The three common Fears
The three common Fears – Among the multitude of fears which people have,
Three are perhaps the most common. They are;
- The man has that he cannot measure up to his task
- The fear that he is not the equal of the people with whom he is associated.
- His position is insecure.
Dominated by such fears, no man can work with full effectiveness. To manage himself, to plan his life, he must remove them. To remove them, he must understand them, ascertain how they arise, and realize what little basis for them there is in fact. At the outset, he must be aware of the truth that fears are unnecessary. They are artificial, not inherited. have been acquired. They are not justified by the facts. So far as we know, there are only two causes of fear which have not been learned—that is, which are instinctive.
These two are:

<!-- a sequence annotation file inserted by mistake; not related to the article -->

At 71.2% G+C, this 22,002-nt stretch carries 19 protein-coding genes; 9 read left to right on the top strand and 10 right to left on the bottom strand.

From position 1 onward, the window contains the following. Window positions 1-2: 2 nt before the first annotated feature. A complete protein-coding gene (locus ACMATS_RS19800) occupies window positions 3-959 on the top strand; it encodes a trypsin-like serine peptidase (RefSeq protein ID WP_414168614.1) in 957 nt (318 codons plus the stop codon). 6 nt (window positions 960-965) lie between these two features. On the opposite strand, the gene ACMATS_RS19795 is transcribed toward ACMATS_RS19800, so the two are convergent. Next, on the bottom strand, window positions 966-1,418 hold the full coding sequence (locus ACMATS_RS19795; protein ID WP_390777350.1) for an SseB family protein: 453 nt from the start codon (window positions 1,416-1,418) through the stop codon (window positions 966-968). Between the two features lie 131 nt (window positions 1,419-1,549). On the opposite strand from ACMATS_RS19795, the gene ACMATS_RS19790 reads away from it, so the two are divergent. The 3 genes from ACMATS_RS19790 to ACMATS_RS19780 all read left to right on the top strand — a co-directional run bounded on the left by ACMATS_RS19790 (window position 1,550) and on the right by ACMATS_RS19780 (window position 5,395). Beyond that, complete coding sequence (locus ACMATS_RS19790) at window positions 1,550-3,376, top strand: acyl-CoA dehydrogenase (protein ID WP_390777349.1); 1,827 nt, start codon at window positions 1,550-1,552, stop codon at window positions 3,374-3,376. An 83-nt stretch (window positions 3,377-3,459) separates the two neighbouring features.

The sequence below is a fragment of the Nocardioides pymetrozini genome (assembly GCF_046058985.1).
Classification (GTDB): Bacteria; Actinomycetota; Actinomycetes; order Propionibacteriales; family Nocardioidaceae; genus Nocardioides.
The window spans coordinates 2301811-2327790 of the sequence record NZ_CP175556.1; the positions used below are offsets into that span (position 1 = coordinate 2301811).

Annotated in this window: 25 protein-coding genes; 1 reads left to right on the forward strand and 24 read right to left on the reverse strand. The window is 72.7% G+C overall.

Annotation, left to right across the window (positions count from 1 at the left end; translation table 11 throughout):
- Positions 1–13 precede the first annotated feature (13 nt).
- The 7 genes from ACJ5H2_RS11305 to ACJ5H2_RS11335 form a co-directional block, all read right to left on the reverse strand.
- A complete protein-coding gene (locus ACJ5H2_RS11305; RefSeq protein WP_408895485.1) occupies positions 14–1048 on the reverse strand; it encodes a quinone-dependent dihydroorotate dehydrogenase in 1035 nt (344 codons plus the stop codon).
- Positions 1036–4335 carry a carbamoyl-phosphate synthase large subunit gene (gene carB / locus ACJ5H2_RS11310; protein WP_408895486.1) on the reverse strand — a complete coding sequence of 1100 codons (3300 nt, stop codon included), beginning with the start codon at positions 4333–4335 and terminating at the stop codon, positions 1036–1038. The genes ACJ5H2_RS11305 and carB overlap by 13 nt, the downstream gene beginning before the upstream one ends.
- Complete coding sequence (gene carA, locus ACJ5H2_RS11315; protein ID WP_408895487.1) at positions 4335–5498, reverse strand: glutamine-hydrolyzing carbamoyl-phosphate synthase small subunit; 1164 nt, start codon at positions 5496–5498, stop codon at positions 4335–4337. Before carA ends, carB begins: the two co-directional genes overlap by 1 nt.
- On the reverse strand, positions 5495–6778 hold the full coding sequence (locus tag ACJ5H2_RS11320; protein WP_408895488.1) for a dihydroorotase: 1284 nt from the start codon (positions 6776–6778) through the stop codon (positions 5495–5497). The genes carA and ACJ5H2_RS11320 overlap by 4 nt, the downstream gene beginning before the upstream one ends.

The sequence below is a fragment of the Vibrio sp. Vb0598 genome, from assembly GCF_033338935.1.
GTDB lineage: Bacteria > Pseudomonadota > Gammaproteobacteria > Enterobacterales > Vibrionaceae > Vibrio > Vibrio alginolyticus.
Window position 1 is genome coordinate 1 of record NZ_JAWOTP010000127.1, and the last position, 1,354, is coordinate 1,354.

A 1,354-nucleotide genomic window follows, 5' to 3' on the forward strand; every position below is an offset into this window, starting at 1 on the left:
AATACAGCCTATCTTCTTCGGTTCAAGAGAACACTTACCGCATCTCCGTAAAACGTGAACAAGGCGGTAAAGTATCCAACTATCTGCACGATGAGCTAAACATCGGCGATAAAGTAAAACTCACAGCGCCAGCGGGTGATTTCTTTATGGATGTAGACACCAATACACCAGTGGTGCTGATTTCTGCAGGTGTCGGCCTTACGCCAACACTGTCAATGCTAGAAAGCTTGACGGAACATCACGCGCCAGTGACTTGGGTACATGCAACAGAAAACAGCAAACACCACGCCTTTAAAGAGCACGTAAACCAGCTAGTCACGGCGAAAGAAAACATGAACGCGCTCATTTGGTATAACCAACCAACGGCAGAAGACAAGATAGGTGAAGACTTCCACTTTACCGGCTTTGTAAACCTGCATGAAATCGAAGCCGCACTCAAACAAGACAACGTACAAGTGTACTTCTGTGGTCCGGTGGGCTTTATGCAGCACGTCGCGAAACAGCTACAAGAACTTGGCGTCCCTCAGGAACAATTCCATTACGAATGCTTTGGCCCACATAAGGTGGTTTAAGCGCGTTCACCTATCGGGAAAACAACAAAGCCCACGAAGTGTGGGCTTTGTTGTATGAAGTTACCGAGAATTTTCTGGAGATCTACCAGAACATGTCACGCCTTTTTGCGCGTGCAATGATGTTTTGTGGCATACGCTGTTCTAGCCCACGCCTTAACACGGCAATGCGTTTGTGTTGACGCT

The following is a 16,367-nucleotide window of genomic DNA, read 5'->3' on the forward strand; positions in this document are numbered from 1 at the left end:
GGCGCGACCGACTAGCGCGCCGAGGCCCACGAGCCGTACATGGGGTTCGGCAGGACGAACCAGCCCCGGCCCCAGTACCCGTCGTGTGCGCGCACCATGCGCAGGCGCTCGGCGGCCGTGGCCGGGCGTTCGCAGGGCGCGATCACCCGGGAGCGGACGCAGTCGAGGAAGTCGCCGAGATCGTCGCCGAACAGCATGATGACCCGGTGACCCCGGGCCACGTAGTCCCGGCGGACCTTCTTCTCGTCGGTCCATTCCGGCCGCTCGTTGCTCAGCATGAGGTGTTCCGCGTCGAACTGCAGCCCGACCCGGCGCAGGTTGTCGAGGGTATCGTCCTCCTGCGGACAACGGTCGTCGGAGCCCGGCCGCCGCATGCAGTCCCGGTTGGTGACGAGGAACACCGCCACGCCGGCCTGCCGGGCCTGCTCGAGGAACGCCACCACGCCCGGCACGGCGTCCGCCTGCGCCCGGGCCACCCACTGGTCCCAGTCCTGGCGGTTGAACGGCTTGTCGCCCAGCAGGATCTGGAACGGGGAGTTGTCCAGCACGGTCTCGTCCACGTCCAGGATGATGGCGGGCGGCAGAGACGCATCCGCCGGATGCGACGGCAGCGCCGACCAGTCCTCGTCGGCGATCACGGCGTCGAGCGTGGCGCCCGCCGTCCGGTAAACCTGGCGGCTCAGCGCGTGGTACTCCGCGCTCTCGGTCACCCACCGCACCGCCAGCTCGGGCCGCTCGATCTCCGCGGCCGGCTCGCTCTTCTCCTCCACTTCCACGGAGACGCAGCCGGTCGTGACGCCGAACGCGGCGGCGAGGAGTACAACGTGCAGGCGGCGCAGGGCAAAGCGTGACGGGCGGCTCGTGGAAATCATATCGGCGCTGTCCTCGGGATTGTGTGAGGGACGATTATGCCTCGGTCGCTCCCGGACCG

- A sudden, loud, unexpected noise.
- A sudden withdrawal of physical support.
We have learned that this so by experimenting with infants too young to have acquired any experiences. Drop a book on the floor with a bang or suddenly pull away from the pillow on which the baby is lying, and he will scream with terror.
Let a vicious dog open its mouth at the child, place him in the dark, shake your fist at him—and he remains unafraid. Aside from the tow portents of disaster mentioned, there is absolutely nothing he learns through experience, and it is neither necessary nor desirable that he should ever learn any fears.
In other words, all the other fears we have—great or small—are habits that we have acquired. The fear may have been justified when first we experienced it. But its justification has long since ceased to exist, although the fear remains. We have forgotten why although the fear remains. We have forgotten why we first were afraid, but we still cling to the habits of being afraid under the same or similar circumstances.
Fears have been learned, they can be unlearned.